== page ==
How to Buy Smart TVs Page 2


Outside the Box

Extra features are a big selling point with TVs, so it should come as no surprise that manufacturers have leaned toward stuffing Smart features into the TV itself. There are some problems with this strategy, however. The first? is redundancy: Blu-ray players, game consoles, and other devices attached to the TV are also likely to contain Smart features, particularly video- and music-streaming apps. If you can stream Netflix via your Xbox, do you also need that capability embedded in your TV?

The second issue with putting Smart features inside the TV is obsolescence. It’s easy enough ?to update apps to a new software version, but other, more advanced capabilities might require hardware upgrades that can’t exactly be downloaded over the Internet. Most people purchase TVs expecting to own them for 10-plus years. But a lot can change in that time in the fast-paced world of consumer electronics. New high-definition video codecs, higher-bandwidth connection standards, advanced interactive/gaming features — any one of those things might be just around the corner, and there’s a chance that when they hit, they’ll make your new-ish Smart TV seem pretty dumb.

One manufacturer, Samsung, has taken this problem into consideration. Its 2012 Smart TV models feature a slot to accommodate the company’s Smart Evolution kit, a hardware plug-in that Samsung says it will make available starting in 2013 to ensure its TVs keep pace with the newest apps and other features. The Smart Evolution kit, the price of which has yet to be announced, is intended to upgrade the TVs central processing unit (CPU), graphics processing unit (GPU), memory, and software, so in a way it should be like getting a whole new TV.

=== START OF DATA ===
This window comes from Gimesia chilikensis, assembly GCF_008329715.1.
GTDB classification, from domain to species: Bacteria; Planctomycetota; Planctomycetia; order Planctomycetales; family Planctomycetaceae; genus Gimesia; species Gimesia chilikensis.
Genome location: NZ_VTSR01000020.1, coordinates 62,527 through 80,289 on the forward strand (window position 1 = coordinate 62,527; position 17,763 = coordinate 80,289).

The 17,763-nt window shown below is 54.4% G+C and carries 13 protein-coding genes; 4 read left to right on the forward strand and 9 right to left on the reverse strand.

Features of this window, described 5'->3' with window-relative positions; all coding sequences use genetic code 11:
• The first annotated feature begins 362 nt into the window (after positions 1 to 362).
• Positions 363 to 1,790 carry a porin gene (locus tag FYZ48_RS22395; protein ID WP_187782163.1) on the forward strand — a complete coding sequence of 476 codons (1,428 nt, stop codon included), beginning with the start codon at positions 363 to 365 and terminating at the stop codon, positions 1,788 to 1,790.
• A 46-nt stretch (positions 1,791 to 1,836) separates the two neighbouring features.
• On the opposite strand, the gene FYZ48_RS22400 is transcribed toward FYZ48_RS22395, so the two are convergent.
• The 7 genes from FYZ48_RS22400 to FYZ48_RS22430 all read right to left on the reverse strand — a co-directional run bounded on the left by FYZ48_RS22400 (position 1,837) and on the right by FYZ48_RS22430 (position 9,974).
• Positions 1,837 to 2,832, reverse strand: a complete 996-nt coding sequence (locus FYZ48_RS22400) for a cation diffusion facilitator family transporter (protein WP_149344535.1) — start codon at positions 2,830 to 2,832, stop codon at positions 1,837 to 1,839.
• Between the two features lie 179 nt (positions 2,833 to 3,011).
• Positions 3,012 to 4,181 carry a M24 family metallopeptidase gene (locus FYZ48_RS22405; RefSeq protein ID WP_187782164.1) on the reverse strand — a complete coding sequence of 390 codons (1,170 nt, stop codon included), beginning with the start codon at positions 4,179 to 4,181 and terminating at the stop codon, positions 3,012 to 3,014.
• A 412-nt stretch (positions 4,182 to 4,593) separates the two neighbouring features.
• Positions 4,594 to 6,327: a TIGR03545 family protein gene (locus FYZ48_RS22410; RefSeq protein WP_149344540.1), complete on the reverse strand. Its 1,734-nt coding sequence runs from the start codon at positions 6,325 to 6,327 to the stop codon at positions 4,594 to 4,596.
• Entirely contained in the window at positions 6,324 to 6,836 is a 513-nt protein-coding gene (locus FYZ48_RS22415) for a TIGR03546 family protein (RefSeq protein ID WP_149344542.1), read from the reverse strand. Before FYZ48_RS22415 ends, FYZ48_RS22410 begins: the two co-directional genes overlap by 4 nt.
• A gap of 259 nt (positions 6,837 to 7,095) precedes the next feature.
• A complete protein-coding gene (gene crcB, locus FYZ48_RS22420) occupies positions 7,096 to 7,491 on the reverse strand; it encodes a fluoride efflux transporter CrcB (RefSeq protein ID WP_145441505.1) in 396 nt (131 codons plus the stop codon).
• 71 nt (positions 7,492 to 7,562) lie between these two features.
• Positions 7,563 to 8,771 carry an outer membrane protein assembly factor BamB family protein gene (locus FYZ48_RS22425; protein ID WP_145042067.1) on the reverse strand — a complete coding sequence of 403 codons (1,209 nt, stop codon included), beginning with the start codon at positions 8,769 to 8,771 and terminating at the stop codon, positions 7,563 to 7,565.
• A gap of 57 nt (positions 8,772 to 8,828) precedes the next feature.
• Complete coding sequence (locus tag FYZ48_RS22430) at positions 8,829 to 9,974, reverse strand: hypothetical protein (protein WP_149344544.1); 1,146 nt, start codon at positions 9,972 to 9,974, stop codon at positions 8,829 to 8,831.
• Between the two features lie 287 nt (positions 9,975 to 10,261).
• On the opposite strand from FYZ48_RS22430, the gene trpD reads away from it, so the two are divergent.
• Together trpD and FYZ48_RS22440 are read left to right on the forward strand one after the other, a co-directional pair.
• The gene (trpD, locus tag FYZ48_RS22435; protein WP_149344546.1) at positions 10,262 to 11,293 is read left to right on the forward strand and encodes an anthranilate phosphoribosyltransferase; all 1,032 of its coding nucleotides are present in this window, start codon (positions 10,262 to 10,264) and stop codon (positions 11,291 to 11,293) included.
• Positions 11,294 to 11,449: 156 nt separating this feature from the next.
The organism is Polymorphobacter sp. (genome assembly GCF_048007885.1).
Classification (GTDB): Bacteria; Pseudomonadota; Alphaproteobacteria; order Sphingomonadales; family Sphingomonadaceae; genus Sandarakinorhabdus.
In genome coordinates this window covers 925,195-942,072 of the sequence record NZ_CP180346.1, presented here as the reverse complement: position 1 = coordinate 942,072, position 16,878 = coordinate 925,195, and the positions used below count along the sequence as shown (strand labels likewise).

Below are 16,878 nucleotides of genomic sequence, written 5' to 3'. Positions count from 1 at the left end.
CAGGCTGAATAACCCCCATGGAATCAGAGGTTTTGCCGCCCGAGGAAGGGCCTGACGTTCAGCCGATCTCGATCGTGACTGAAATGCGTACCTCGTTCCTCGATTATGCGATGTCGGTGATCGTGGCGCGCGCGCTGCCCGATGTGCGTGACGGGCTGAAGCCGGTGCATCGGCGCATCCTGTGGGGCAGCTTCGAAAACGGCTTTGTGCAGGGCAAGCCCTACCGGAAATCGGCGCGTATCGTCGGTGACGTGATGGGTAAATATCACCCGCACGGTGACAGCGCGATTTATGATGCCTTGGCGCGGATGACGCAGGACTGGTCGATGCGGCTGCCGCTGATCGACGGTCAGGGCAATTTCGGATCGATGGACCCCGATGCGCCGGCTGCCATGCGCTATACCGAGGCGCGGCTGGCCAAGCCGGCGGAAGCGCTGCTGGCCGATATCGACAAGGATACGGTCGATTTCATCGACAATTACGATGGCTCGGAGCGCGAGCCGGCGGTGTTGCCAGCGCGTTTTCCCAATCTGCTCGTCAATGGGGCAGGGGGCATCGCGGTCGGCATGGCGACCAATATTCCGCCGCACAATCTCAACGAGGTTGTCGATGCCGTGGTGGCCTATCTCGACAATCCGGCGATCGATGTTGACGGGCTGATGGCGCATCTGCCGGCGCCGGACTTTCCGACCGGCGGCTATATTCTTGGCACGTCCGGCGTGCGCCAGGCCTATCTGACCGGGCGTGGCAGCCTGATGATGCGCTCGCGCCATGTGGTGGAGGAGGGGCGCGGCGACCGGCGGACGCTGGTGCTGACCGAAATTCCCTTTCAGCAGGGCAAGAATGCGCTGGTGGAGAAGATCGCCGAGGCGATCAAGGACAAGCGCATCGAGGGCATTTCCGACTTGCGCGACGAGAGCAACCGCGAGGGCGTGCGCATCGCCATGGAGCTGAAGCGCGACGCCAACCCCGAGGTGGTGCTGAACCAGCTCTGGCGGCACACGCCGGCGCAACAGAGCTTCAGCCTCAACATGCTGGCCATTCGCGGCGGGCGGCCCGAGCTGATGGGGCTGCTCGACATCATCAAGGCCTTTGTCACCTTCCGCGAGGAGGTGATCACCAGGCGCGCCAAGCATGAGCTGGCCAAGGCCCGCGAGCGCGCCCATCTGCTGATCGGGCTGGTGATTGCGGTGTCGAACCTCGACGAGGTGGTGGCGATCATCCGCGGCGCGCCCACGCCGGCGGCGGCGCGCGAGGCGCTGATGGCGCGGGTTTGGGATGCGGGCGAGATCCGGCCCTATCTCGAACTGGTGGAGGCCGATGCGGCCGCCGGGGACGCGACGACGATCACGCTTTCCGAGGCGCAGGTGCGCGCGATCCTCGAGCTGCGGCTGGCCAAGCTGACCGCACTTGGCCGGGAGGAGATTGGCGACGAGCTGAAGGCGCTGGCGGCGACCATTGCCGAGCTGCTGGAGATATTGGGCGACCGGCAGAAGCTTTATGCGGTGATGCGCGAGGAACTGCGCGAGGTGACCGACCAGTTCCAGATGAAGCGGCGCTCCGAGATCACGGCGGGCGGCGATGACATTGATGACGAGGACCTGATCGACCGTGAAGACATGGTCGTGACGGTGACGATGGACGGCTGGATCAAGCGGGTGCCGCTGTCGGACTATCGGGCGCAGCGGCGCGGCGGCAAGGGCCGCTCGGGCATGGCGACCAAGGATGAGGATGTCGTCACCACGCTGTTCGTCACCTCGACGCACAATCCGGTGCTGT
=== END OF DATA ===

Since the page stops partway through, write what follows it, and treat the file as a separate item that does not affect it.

A better strategy, perhaps,? than upgrading the TV itself is to keep the smarts external — either packed into a Blu-ray player or some other type of media receiver. At this point, there are almost too many boxes providing streaming services to count. (The big ones are Apple TV, Google TV, Roku, Boxee, and WD TV Live.) The main advantage of these is that they typically cost around $100 or less, so if a new box with cooler features comes along to supplant it, you can easily and inexpensively make a switch.

Another new development, one that’s even more appealing than external media receivers, is the media stick. These are thumb-drive-size devices that plug into a TV’s Mobile High-Definition Link (MHL) port — a new type of HDMI-like connection that can be found on select new sets from Samsung, Toshiba, LG, Sony, Sharp, and Best Buy house brand Insignia — and stream content directly over a Wi- Fi network. They’re also powered by the MHL port, so no additional wires are involved, and the set’s CEC functionality allows them to be controlled using the TV remote. The first MHL Smart TV product out of the gate is the Roku Streaming Stick, which costs $100 and features all of the same services present in regular Roku boxes.